Jesus’ response to his mother in verse four implies that He wasn’t just sitting around, waiting for a need to meet. He seems to bristle at his mother’s loaded statement, “they have no more wine.”

(Doesn’t that sound like a good Jewish mother? You can almost hear a gentle, yet goading, tone of voice. They’re out of wine, my son. I’m sure you can think of something.)

Meanwhile, Jesus is all, look, you’re jumping the gun here. Can’t I just relax and enjoy this wedding feast?

Yet despite his annoyance, Jesus has compassion on the hosts of the party, and does His thing. Which leads me to the next lesson.

When Jesus performs a miracle, he doesn’t always broadcast it.

You’ll notice that Jesus never said: “Fine. I’ll just turn some water to wine, then.” He just told them to fill the water jars. This is part of the story that’s easy to miss.

But think about it for a moment. If the servants were in the wrong frame of mind, they might have completely missed what Jesus was doing. They might have thought that Jesus was just telling them to fill the huge stone water jars because, well, since we’re out of wine then folks oughta be able to drink something.

The text in verse nine says that the servants knew what happened, but it doesn’t tell us whether they found out after the master of the banquet had discovered the jars were full of wine, or whether or not they knew all along what Jesus was up to. We can only speculate.

But I’ll tell you what… if they were anything like me, they probably didn’t see it coming at all. Because many times I pray and ask God for things, but not having enough faith to believe that He’ll answer that prayer, I stop looking for the answer. And often times, it’s right in front of me.

Jesus, I really wish you could just go get some — hey, is this wine???

That moment of discovery, where your frustration disappears and all you can do is stand there dumbfounded… that’s the story of my life. God’s timing doesn’t match our own, but it’s always perfect.

The third lesson from this passage is related to the second:

Jesus never uses miracles to draw attention to Himself.

You’ll notice that the master of the banquet went to the bridegroom and remarked — I’m guessing in a congratulatory note — about how most of the time by this point in a feast, the host brings out the cheap stuff, but this time, he saved the best for last. Obviously he said this not knowing that Jesus had just transformed the water into wine.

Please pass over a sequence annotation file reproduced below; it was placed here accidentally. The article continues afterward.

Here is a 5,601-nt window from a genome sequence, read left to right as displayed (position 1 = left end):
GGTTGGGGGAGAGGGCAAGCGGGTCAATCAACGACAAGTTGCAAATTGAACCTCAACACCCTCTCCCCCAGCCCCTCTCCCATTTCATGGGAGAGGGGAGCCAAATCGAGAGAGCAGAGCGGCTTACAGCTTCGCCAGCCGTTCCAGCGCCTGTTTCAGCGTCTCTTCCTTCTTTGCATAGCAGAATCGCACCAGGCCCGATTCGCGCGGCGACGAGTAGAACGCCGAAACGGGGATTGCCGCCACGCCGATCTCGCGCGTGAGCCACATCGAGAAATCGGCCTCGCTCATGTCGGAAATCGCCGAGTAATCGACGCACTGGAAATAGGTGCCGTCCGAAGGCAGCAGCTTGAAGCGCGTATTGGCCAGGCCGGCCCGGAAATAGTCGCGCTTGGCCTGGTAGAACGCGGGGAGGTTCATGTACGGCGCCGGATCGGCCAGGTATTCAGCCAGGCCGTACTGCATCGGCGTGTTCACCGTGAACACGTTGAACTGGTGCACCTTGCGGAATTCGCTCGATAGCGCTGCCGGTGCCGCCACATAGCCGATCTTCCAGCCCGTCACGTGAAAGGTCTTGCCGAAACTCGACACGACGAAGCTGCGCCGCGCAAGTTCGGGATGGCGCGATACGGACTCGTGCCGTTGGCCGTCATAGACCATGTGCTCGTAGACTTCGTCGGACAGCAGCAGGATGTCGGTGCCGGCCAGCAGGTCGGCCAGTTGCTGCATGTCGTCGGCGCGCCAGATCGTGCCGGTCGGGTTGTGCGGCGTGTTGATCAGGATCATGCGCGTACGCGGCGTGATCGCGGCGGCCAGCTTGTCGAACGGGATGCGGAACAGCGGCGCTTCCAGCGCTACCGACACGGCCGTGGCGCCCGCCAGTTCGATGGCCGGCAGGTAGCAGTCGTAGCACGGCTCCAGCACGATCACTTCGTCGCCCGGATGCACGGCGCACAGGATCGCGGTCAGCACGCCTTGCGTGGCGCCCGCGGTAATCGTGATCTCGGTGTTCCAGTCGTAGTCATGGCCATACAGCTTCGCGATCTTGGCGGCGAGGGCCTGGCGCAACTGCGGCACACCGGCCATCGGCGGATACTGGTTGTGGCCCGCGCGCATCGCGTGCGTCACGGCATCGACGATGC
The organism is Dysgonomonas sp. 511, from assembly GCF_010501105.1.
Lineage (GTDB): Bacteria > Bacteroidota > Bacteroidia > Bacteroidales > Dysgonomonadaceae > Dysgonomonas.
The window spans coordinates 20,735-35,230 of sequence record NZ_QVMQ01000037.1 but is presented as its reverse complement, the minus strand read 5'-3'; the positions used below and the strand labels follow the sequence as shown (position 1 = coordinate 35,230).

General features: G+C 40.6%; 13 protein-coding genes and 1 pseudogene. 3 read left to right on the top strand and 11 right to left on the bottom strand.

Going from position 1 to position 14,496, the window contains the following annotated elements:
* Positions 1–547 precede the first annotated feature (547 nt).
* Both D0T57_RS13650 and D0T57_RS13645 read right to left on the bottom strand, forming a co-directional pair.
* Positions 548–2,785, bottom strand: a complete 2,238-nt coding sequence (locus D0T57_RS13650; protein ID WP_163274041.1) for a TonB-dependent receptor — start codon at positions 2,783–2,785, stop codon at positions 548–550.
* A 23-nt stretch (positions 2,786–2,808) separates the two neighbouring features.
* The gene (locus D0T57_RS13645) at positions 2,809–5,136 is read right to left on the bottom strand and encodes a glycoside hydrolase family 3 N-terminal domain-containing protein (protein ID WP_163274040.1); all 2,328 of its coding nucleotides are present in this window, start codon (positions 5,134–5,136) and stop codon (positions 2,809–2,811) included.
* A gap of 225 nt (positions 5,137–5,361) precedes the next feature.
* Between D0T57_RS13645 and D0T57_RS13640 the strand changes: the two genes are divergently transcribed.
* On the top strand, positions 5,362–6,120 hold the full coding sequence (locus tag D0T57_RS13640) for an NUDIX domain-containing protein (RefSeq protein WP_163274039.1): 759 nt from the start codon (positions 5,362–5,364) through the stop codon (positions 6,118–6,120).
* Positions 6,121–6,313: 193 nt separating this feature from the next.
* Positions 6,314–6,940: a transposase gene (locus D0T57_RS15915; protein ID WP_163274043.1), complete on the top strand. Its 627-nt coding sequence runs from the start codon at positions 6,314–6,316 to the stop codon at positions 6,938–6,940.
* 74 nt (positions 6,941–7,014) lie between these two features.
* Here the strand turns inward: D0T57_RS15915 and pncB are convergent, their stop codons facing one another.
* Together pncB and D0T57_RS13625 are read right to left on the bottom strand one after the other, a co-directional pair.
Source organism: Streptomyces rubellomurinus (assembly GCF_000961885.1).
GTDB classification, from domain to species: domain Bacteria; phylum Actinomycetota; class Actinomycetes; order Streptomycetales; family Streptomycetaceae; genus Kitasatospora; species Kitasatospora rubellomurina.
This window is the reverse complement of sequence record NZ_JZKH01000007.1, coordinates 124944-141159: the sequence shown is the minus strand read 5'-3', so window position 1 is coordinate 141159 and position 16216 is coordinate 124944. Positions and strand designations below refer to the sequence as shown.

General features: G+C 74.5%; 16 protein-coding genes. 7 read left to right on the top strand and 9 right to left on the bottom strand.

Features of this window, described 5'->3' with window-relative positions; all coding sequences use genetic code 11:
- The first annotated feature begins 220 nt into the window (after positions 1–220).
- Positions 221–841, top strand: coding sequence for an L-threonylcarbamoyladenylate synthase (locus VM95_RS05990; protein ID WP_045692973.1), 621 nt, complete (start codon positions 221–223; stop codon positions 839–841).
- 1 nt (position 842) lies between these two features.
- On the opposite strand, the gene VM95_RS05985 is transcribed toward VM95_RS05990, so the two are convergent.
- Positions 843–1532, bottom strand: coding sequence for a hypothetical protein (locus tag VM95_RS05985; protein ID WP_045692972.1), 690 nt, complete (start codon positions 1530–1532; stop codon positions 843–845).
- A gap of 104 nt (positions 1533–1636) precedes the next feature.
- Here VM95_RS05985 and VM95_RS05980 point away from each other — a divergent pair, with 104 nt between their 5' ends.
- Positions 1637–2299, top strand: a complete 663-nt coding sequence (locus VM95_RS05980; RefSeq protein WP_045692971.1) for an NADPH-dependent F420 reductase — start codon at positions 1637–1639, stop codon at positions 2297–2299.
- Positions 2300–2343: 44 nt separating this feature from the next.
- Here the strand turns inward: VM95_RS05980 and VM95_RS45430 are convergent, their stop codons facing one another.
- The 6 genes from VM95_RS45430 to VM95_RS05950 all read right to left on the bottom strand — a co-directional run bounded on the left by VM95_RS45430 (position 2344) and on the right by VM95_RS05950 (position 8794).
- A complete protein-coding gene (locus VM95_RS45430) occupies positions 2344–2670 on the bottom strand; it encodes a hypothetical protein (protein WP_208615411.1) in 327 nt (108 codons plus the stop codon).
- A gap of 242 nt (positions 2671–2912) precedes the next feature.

Now at this point Jesus could’ve stepped in and taken credit.

I’m reminded of D.L. Hughley’s great line from The Original Kings of Comedy, where he’s imagining Jesus performing this miracle:

“‘You know, I don’t normally do this, but uh … [*blessing the water*] y’all keep the party going.'”

I mean, it’s not like He would’ve marched in, all proud and junk. I transformed this water into wine! I am God! Bow to me! Jesus, in my opinion, was far too cool a dude to do something that obnoxious.

But, he could’ve done that thing some of us do from time to time, where we want to take credit for something without looking like we’re taking credit for it. Like we want people to know what we did, but we don’t want to look like we’re glory-chasing attention hounds.

He could’ve said, “Yeah, I just figured the good people here appreciate good wine, y’know? So I just put a little something together, no big deal. It’s mostly water, anyway.”

A few self-deprecating jokes here, a few strategically-placed business cards there, and Jesus could’ve built a wine distribution network in no-time flat.

But He didn’t.

Instead, He allowed the bridegroom to get the credit.

When Jesus said to His disciples much later that they would do greater things than He did, it wasn’t so they could claim the authority that their reputation as His close associates would bring. Rather, it was so that they could continue to be a blessing to others, and in so doing, show His love to people who needed it.

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Heading into the second part of John 2, we read the account of another famous story, where Jesus clears the temple of merchants. Foreshadowing the exploits of Indiana Jones, Jesus grabs his whip and clears out everybody involved in buying and selling in the temple courts.

One of the most interesting parts of this passage is in verse 17. In this verse, it says the disciples remembered the scripture that says, “Zeal for your house will consume me.”

This is an odd thing to read, because it leaves so much out. Like many verses in the Bible, this one is open to quite a bit of interpretation. When did they remember this scripture? Was it, like in verse 22, much later when they made the connection between Jesus’ actions and that particular Davidic psalm?